In 1959, General Foods created a new type of dog food that revolutionized how people fed their dogs. It was shipped dry in the form of kibble but was coated in a powdery substance that, when mixed with water, formed a brown gravy that made the food more appetizing for dogs, an animal that routinely eats its own feces. It was all of the saucy appeal of wet dog food but without the heavy, space-consuming cans that came with feeding your dog wet food. The product is still sold today, so presumably it’s fine… question mark.
Why do I bring up Gravy Train, an acceptable form of animal nourishment, in what you were presuming was an article about Magic: the Gathering? The answer is simple – sometimes things make their own gravy. Gravy Train does, you don’t need to add gravy to Gravy Train food because it makes its own gravy, you only need to add water. Have I belabored the point enough – is everyone clear that Gravy Train brand dog sustenance pellets don’t need to have any gravy added to them because you only need to add water because Gravy Train brand edible dog pebbles make their own gravy? You get the concept, right? Are you sure? I only ask because
this card makes its own gravy, and people are out here buying gravy.
And the stuff you’re buying isn’t even good gravy.
Squirrel Decks on EDHREC
I’ll prove to you that a lot of these cards that make squirrel tokens aren’t great in Chatterfang decks by showing you what actually goes in the average squirrel deck.
Just gonna click “tribes” here…
Just gotta scroll down to Squirrels as a tribe…
Are people not building Toski squirrel tribal?
Look, I get it. Believe me. Here’s the decklist from the article I wrote about Toski. Yes, I write for another website. Yes, I think there are financial implications to them. No, I don’t expect you to read them. In fact, you don’t even have to read this one, just read the title. Toski is a bad Squirrel deck. I made a Squirrel deck once. Guess who the commander was. It wasn’t Toski. Squirrel stuff went up when Toski came out, just like it did when Earl of Squirrel came out, and even though we never got the deck out of it that we wanted, people still demonstrated their willingness to build a Squirrel deck. EDHREC can’t help us, we’re going to have to either look at decklists manually, or we’re going to have to stop trying to find the right brand of gravy to buy for Chatterfang which, and I can’t stress this enough, is kind of like Gravy Train brand canine subsistence fragments – it makes its own gravy. All you need to do is add water. So what water are we adding?
Off the top of my head, here are like 10* cards that are better in a Chatterfang deck than Liege of the Hollows is (I’m probably going to do like 4 or 5 and assume my point is made and give up).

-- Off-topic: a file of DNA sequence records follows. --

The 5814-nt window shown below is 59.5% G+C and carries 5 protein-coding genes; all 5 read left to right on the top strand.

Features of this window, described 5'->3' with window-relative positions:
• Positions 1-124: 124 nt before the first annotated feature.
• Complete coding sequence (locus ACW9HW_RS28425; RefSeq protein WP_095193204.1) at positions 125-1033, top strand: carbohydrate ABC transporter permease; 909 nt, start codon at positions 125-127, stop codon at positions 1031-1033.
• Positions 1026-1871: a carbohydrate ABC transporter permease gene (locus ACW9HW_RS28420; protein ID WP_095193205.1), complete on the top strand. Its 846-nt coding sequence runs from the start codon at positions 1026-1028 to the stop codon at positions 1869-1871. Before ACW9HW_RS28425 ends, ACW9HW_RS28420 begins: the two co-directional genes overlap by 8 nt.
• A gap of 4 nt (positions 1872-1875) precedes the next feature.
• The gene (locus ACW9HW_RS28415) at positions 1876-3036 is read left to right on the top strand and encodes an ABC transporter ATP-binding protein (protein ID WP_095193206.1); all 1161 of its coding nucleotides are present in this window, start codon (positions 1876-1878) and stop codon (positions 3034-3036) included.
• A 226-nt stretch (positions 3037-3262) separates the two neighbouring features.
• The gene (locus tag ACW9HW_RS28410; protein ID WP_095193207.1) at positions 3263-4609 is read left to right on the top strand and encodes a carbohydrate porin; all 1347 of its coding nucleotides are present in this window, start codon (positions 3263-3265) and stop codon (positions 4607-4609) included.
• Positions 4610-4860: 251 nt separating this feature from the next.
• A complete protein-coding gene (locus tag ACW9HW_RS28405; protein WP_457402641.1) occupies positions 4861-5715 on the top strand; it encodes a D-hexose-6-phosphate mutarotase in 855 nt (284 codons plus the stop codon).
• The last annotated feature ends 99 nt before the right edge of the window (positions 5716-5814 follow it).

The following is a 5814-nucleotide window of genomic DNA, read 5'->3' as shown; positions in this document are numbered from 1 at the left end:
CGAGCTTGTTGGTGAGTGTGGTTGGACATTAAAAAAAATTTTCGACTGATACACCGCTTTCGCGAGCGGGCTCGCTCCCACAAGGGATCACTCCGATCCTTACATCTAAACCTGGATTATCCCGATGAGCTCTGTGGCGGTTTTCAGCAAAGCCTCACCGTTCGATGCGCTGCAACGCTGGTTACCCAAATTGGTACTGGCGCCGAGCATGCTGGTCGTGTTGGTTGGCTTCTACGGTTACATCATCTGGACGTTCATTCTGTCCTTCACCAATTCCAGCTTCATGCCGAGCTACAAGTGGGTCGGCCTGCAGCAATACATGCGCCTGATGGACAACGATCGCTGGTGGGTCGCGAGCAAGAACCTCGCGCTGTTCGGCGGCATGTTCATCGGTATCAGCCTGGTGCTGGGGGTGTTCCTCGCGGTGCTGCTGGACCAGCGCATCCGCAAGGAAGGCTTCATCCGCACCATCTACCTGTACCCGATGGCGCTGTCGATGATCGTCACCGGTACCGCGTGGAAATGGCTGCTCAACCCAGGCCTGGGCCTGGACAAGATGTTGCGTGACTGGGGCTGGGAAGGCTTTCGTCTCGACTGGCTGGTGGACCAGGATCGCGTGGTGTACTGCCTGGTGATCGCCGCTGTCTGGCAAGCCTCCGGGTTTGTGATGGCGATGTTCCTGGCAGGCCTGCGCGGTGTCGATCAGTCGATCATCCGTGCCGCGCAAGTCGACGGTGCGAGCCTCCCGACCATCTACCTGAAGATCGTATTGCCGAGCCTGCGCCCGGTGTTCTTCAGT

Baloths is objectively not even a very good card, it just makes tokens a lot easier than a lot of the cards that make squirrels and Chatterfang takes care of the rest.
Can I point something else out? Chatterfang doesn’t make very good use of Squirrels.
That’s it? That’s the Squirrel Lord we’ve been waiting for? Like, don’t get me wrong, it’s a cool sac outlet; it’s removal and the ability to double the number of tokens you make (albeit not the kind) is useful and all, but this sac ability isn’t really the reason to go pay $50 for Deranged Hermit or whatever the @#$%.
I think if people DO end up building a Chatterfang deck, they’ll need as many of the cards that make the deck actually work as they do middling Squirrels cards and we already know what those are. I would focus on getting the cards that will go in the deck but aren’t in the middle of a feeding frenzy today. Without EDHREC to tell me what those are, I’m forced to guess and go to archidekt to look it up manually. The things I do for you, dear readers.
I know we’re not exactly buying in on the ground floor, here, but we’re also going to see gains out of this until it gets reprinted, something that didn’t happen in Commander 2021. This gets printed every year and is almost $10 again – Clamp is the real deal. If you buy in at like $7 and it catches a reprint, buy a bunch of reprinted copies until the average price you paid is like $4 so you feel like a genius when you buylist for $7 later, or sell these for $12 in like a year before Commander 2022 comes out.
This card is a brief mopping-up procedure away from a sharp spike and it’s nuts (GET IT?!?!?!?!!11) in Chatterfang.
What is keeping this from being $10?
What is stopping this from being $5?
I think there are a lot of cards that are good in deck that aren’t Chatterfang that could benefit from the additional attention Chatterfang will bring them. I think Chatterfang kind of sucks and I think people overestimate the ability of casual appeal to sustain high prices.
How big do you think the middle segment is, really?
Anyway, enough ranting. Continue to buy staples for the format and if a card comes along that threatens to make stuff more expansive, make sure you’re not buying gravy.